Christian Boltanski, Être à nouveau, 2005, Video installation, Courtesy: Marian Goodman Gallery, Paris.

Deterministic Exercises: If There are Traces of Life, Death Must be Nearby

Christian Boltanski, Être à nouveau, 2005, Video installation, Courtesy: Marian Goodman Gallery, Paris.


Magasin 3 Stockholm Konsthall
in the building Magasin 3, floor 1
+ 46 8 545 680 40
Christian Boltanski
September 5-December 14, 2008

Experiences of loss and the need to put a face to anonymous suffering forms the thread that runs through Boltanski’s body of work. Our individual and collective memories are central to work that often bears the traces of human life — clothes, photos, letters and other personal material.

Death is omnipresent like a bitter aftertaste even in more humorous and autobiographical pieces which irreverently combine documentation and fiction without distinguishing between the two. In his new work to be included in the exhibition this fall, Boltanski is more interested in living material and like an archivist or ethnographer he collects proof of the fragility of the human condition.

Christian Boltanski (b. September 6, 1944) is a French photographer, sculptor, painter, and installation artist. He was born in Paris to a Jewish father of Ukrainian heritage, and a Corsican mother. He lives and works in Malakoff.

He is married to the artist Annette Messager, with whom he sometimes collaborates. His artistic work is haunted by the problems of death, memory and loss; he often seeks to memorialize the anonymous and those who have disappeared.

In his earlier years, Boltanski painted in an autodidactic way, concerned primarily with themes of historical significance. However, by the 1970s, Boltanski removed himself from the painting arena and began his quest for remnants of his own past through selected artworks.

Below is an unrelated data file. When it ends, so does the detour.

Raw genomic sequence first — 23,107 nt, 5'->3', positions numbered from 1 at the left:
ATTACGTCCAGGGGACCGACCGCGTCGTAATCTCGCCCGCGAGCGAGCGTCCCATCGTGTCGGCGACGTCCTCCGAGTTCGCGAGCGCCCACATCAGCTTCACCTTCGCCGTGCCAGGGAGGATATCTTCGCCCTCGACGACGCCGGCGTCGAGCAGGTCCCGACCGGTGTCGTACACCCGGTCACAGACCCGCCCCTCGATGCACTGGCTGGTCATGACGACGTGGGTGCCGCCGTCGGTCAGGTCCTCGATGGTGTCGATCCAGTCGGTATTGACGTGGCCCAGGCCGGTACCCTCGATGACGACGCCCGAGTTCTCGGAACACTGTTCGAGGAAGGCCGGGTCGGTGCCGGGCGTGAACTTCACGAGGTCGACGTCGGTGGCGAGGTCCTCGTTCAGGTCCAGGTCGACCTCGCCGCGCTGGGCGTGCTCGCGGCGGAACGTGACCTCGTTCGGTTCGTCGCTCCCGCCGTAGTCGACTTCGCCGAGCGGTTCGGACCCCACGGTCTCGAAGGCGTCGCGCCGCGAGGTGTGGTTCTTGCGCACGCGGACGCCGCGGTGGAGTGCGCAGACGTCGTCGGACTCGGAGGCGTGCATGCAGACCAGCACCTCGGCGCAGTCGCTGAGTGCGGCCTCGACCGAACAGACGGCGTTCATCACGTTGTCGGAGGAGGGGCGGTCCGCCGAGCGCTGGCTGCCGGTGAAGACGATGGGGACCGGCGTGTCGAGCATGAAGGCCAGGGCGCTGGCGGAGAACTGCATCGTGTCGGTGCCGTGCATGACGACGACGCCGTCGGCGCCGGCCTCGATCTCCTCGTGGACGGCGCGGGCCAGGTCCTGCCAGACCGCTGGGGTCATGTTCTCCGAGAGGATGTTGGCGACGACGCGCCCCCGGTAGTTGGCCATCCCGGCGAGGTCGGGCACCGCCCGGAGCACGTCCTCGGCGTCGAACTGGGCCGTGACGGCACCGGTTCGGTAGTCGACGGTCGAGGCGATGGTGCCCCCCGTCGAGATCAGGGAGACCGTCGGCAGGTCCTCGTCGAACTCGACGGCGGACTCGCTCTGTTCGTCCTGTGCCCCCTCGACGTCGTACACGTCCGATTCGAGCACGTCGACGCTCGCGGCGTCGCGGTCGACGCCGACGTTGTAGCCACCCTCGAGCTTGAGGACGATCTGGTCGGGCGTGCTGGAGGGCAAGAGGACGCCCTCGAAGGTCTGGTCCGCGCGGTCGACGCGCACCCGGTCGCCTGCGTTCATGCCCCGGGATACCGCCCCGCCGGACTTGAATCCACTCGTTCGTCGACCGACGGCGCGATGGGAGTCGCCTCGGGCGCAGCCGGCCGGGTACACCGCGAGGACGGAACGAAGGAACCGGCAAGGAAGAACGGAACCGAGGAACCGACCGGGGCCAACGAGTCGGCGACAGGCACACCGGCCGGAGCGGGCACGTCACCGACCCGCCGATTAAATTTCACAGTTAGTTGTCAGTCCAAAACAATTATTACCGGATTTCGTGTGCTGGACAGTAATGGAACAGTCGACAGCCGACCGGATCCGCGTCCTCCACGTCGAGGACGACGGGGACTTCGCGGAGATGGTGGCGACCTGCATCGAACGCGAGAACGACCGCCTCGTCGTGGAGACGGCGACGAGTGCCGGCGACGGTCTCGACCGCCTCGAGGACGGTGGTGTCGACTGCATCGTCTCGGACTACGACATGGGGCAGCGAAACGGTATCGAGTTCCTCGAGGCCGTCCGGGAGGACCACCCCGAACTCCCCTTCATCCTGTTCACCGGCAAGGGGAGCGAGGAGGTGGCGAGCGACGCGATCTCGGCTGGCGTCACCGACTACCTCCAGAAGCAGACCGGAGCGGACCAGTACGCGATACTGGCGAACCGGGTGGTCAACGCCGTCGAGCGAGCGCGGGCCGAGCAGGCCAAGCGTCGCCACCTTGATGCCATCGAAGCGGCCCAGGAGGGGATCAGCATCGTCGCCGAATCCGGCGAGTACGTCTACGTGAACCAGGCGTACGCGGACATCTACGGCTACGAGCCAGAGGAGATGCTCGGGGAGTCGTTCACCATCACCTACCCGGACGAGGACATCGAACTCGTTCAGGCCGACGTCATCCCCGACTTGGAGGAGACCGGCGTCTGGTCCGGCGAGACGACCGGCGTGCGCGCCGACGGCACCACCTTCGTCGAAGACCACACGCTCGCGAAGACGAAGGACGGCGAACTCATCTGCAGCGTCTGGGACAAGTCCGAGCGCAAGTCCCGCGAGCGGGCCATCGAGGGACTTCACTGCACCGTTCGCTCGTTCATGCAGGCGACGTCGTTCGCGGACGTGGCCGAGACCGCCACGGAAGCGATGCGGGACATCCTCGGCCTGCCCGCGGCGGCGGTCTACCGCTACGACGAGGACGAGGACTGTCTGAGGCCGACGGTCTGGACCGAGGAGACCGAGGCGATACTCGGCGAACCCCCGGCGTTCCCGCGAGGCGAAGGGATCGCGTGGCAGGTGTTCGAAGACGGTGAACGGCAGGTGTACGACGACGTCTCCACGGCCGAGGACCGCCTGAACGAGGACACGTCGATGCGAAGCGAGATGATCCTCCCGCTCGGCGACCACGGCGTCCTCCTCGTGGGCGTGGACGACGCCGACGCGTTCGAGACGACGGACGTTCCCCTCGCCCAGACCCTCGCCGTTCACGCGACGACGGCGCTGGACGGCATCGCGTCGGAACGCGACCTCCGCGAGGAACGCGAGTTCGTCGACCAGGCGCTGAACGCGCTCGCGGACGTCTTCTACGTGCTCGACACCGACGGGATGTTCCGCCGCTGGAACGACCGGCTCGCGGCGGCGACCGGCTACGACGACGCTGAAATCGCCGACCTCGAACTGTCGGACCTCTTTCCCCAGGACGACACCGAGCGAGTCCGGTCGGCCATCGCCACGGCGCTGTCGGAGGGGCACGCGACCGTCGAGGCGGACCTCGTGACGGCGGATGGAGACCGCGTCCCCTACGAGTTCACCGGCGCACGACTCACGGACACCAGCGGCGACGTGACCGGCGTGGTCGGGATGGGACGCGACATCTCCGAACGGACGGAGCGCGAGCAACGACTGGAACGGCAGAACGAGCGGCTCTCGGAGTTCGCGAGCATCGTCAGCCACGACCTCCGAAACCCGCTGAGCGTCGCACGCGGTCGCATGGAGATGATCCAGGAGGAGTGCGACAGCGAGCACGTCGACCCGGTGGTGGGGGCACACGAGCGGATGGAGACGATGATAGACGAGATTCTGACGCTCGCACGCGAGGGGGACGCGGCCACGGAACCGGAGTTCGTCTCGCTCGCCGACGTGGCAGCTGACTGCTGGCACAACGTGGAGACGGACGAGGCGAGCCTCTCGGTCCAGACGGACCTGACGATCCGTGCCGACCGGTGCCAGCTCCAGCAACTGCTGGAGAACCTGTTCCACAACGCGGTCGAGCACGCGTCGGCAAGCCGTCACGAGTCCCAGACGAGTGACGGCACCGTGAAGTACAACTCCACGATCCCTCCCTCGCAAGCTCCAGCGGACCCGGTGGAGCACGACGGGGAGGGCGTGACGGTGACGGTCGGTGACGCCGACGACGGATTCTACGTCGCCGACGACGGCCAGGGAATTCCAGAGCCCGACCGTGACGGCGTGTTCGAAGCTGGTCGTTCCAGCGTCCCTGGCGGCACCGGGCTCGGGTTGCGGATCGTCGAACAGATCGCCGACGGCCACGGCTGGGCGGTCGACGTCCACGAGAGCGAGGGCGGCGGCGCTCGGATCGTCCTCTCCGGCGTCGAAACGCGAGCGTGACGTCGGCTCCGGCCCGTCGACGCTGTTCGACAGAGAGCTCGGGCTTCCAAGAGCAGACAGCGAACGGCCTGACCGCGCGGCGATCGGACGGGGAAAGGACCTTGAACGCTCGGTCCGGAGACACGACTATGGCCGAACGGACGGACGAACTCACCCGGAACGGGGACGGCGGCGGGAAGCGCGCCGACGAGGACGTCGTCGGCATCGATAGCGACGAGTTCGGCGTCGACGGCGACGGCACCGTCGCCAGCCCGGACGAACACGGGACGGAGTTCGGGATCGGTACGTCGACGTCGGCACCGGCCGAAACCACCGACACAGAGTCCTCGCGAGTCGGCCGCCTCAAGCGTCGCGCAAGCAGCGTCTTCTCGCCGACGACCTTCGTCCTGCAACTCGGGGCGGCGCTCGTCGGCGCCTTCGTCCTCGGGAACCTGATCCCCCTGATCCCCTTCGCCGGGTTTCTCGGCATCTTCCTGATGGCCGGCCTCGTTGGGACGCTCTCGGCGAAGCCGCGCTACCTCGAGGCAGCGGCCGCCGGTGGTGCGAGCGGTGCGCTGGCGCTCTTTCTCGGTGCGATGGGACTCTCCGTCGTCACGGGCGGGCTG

These artworks led Boltanski to question the substance he had used when creating his own artworks. However, this introspectivism supplied him with the motive for other artworks in which non-truths and the realisation of fundamental truths converged. Boltanski reconstructed his own youth in this method. In doing so, Boltanski used a vast spectrum of media. For example, film, performance, photography and video. It is interesting to note that Boltanski maintained this vision and direction without focusing on the obvious contradiction of his self-understanding as a painter.

Moreover, the combination of varied media is a fundamental part of the spatial dimension which has been the focus of Boltanski's work since the mid-1980's.

This exhibition was curated by Tessa Praun.

Christian Boltanski, Autel, Lycée Chases, 1989.

Christian Boltanski, Prendre la Parole, 2005, Installation, Courtesy: Marian Goodman Gallery, Paris.